# Comparing acidities of substituted and aromatic carboxylic acids

When comparing the acidities of carboxylic acids, we primarily see the electropositivity of the carboxylic acid carbons, i.e. we see how effectively the negative charge on the carboxylate ion is dispersed upon ionization. Electron withdrawing groups increase the acidity by stabilising the anion via electron withdrawal.

Now consider the following two comparisons:-

1. Formic acid ($\ce{HCOOH}$) and benzoic acid($\ce{C6H5COOH}$)
2. Benzoic acid and 3-chloropropanoic acid ($\ce{ClCH2CH2COOH}$)

$$\begin{array}{c|c} \hline \text{Species} & \mathrm{p}K_\mathrm{a} \\ \hline \ce{HCOOH} & 3.75\mathrm{-}3.77 \\ \ce{PhCOOH} & 4.19 \\ \ce{ClCH2CH2COOH} & 3.98 \\ \hline \end{array}$$

(source)

My questions:

1. Why is 3-chloropropanoic acid less acidic than formic acid. The negative inductive effect of chlorine helps in dispersing the negative charge on the carboxylate ion. It is not conjugated and too far to exert positive mesomeric effect. Therefore, the negative inductive effect should increase the acidity by improving the stability of the conjugate base.

2. Why is benzoic acid weaker than formic acid? Unless I am mistaken, in several other places, the phenylic moiety is treated as slightly electron withdrawing, as in case of alcohol acidity, acidity of hydrogens in base catalysed reactions etc. I am unable to understand the resonance here or any other factor, that might cause this anomaly.

• @Martin why edit is rejected? Electron withdrawing groups increases the acidity!
– JM97
Sep 1 '16 at 7:28
• @JM97 Because by saying the opposite, your edit completely deviates from the original reasoning. It may therefore invalidate any answers. You can edit the post to make it more readable, but you should not change the original intention. I believe that was also given as the reason for rejection. In any case, I am not responsible for this post, please direct your requests towards the OP and not towards me. Sep 1 '16 at 8:09
• @Satwik Electron withdrawing groups increases the acidity , do not reduces acidity as mentioned in the question. Please correct it.
– JM97
Sep 1 '16 at 8:11

In the case of 3-chloropropanoic acid vs. formic acid, I suspect the disparity in expected acidity can mostly be explained by solvation effects. The 3-chloropropanoic acid is much bulkier than formic acid, and hence interacts with solvent molecules differently than formic acid does. There are two essential components to the thermodynamics of solvation:

1. Due to steric hindrance, it may be the case that the negative charge is less accessible to solvent molecules, and thus more weakly stabilized. I suspect the difference in enthalpy here is actually negligible, but I'm not able to find a reference at this time.
2. Perhaps more importantly, there is an entropic effect, in that larger molecules tend to require a larger number of solvent molecules to solvate them. These solvent molecules form highly ordered, cage-like structures, which is entropically unfavorable. I believe similar underlying mechanisms are at work in, e.g., the hydrophobic effect, micellization, protein folding, etc.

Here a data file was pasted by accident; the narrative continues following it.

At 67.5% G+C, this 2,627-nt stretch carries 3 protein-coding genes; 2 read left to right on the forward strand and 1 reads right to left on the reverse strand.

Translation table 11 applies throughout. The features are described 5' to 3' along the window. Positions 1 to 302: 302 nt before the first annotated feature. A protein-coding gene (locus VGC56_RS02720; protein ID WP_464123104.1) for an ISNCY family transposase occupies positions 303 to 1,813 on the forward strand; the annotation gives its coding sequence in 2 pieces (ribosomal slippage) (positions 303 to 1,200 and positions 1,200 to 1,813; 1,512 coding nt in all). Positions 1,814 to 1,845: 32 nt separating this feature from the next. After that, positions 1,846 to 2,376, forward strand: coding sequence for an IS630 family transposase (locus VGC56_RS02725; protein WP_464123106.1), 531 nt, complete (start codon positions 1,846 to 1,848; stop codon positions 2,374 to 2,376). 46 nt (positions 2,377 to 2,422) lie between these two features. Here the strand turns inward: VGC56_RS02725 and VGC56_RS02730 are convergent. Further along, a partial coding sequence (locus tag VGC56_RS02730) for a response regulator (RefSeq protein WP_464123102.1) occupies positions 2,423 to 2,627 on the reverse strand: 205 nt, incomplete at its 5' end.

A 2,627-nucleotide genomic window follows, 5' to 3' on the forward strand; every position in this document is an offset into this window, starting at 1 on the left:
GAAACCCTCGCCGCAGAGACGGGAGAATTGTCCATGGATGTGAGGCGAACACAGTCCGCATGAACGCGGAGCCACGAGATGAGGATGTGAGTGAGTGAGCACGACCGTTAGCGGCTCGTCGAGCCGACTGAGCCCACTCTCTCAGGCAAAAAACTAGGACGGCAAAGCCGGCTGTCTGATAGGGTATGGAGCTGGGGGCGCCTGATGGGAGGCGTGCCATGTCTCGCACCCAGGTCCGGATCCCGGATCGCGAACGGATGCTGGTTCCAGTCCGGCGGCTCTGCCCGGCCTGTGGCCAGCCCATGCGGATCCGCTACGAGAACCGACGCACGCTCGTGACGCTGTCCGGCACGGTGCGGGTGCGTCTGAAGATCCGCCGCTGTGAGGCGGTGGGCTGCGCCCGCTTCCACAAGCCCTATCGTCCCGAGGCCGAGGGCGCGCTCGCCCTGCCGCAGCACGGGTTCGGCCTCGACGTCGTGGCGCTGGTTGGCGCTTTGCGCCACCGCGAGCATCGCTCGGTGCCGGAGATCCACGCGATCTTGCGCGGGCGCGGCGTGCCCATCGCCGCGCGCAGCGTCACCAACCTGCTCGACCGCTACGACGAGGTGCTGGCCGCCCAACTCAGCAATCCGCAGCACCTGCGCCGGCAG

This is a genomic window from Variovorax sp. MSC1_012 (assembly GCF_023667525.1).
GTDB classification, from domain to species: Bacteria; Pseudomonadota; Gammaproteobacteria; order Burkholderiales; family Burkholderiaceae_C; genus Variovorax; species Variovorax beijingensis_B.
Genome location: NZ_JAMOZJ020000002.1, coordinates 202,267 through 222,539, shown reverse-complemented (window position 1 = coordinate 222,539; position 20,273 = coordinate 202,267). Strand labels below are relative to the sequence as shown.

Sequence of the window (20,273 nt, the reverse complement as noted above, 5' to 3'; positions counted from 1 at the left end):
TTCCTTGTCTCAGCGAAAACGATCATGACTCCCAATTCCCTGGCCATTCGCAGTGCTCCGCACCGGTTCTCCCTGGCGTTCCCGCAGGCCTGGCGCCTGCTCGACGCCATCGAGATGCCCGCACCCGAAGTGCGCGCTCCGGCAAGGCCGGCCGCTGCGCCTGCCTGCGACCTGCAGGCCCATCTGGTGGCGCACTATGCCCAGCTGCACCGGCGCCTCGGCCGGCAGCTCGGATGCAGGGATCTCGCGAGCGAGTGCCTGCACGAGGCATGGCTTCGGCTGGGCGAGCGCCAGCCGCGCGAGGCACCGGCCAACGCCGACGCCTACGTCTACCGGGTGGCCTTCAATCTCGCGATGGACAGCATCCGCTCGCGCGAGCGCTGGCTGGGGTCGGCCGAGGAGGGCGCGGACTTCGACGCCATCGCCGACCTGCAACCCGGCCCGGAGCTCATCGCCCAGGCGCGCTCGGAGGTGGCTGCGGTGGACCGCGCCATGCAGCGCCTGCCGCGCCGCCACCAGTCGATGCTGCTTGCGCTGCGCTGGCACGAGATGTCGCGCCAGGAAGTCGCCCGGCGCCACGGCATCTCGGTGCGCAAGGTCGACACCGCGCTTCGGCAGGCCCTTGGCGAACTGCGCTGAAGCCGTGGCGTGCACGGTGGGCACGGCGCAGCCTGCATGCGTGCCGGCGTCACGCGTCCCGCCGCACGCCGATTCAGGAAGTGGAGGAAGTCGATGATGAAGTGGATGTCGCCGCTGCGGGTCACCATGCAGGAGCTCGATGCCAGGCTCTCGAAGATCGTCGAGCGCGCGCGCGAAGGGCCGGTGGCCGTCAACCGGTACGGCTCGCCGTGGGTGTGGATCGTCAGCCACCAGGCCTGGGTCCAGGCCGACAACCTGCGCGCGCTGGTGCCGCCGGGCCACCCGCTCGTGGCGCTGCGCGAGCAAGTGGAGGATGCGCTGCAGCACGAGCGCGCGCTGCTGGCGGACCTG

As Klaus Warzecha points out, if the chlorine were not as far-removed from the carboxylate moiety (since induction rapidly diminishes with growing distance), the strength of the inductive effect would trump the solvent effects.

In the case of benzoic acid, there are probably similar solvent effects occurring. Additionally, the benzene ring is actually electron-donating within the $\pi$-electron system of the molecule, which can only be destabilizing to the carboxylate conjugate base. Unlike in, e.g., phenol or aniline, the excess negative charge cannot actually be delocalized into the ring. Experimentally, the electron-donating effect of the ring (equivalently, the electron-withdrawing effect of the carboxylate) is confirmed by the fact that benzoic acid is severely deactivated in electrophilic aromatic substitution reactions by comparison to ordinary benzene. The benzene ring's electron-withdrawing effect within the $\sigma$-framework (rationalized, according to valence bond theory, by the greater s-character of $\mathrm{sp^2}$ carbons) of the molecule is probably quite weak. There may also be Coulombic destabilization between the strong $\delta^+$ of the carboxylate carbon atom and the $\mathrm{sp^2}$ carbons of the aromatic ring, again due to greater s-character, although that's speculative.

• So any substituent showing positive mesomeric effect, bonded to carboxylate carbon, can destabilize the carboxylate anion? I had read that only inductive effect of the substituents has to be considered to determine the order of acidic strength of different carboxylic acids. Feb 28 '20 at 11:57

Actually, the chlorine atom in 3-chloropropanonic acid does have a significant -I effect; the $\mathrm{p}K_\mathrm{a}$ of propanoic acid is $4.86$. Your expectations were just a bit too high. If you want a stronger effect, you need to get a bit closer: the $\mathrm{p}K_\mathrm{a}$ of 2-chloropropanoic acid is $2.83$.

• But still, even if there is a little negative I effect, does it still not create better charge dispersal than no inductive effect (formic acid). Jan 1 '14 at 18:30
• Well, we should also take into consideration that the alkyl substituent itself has a significant +I effect, just compare formic acid with acetic acid (pKa = 4.76). Jan 1 '14 at 18:43